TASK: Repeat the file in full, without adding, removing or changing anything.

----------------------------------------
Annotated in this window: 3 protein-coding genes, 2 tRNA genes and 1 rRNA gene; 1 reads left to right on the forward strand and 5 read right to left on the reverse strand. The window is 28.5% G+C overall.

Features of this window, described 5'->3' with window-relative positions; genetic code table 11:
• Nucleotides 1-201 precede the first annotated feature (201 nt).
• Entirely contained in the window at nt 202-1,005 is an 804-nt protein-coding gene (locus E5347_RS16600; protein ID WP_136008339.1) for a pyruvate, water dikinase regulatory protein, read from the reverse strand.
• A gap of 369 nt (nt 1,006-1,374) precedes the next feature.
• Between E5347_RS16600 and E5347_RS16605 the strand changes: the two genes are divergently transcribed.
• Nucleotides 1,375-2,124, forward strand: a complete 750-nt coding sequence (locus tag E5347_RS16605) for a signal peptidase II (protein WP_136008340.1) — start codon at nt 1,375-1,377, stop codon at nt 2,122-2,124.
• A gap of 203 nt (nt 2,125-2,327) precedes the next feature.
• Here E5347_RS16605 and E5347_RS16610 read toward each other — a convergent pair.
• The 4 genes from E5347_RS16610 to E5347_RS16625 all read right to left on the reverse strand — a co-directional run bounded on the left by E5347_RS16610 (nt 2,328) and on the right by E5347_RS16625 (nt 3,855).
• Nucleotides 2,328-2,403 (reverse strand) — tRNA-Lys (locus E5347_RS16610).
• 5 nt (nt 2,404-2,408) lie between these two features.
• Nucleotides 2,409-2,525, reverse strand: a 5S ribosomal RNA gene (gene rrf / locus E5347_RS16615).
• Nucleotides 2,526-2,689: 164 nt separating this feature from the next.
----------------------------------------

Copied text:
Annotated in this window: 3 protein-coding genes, 2 tRNA genes and 1 rRNA gene; 1 reads left to right on the forward strand and 5 read right to left on the reverse strand. The window is 28.5% G+C overall.

Features of this window, described 5'->3' with window-relative positions; genetic code table 11:
• Nucleotides 1-201 precede the first annotated feature (201 nt).
• Entirely contained in the window at nt 202-1,005 is an 804-nt protein-coding gene (locus E5347_RS16600; protein ID WP_136008339.1) for a pyruvate, water dikinase regulatory protein, read from the reverse strand.
• A gap of 369 nt (nt 1,006-1,374) precedes the next feature.
• Between E5347_RS16600 and E5347_RS16605 the strand changes: the two genes are divergently transcribed.
• Nucleotides 1,375-2,124, forward strand: a complete 750-nt coding sequence (locus tag E5347_RS16605) for a signal peptidase II (protein WP_136008340.1) — start codon at nt 1,375-1,377, stop codon at nt 2,122-2,124.
• A gap of 203 nt (nt 2,125-2,327) precedes the next feature.
• Here E5347_RS16605 and E5347_RS16610 read toward each other — a convergent pair.
• The 4 genes from E5347_RS16610 to E5347_RS16625 all read right to left on the reverse strand — a co-directional run bounded on the left by E5347_RS16610 (nt 2,328) and on the right by E5347_RS16625 (nt 3,855).
• Nucleotides 2,328-2,403 (reverse strand) — tRNA-Lys (locus E5347_RS16610).
• 5 nt (nt 2,404-2,408) lie between these two features.
• Nucleotides 2,409-2,525, reverse strand: a 5S ribosomal RNA gene (gene rrf / locus E5347_RS16615).
• Nucleotides 2,526-2,689: 164 nt separating this feature from the next.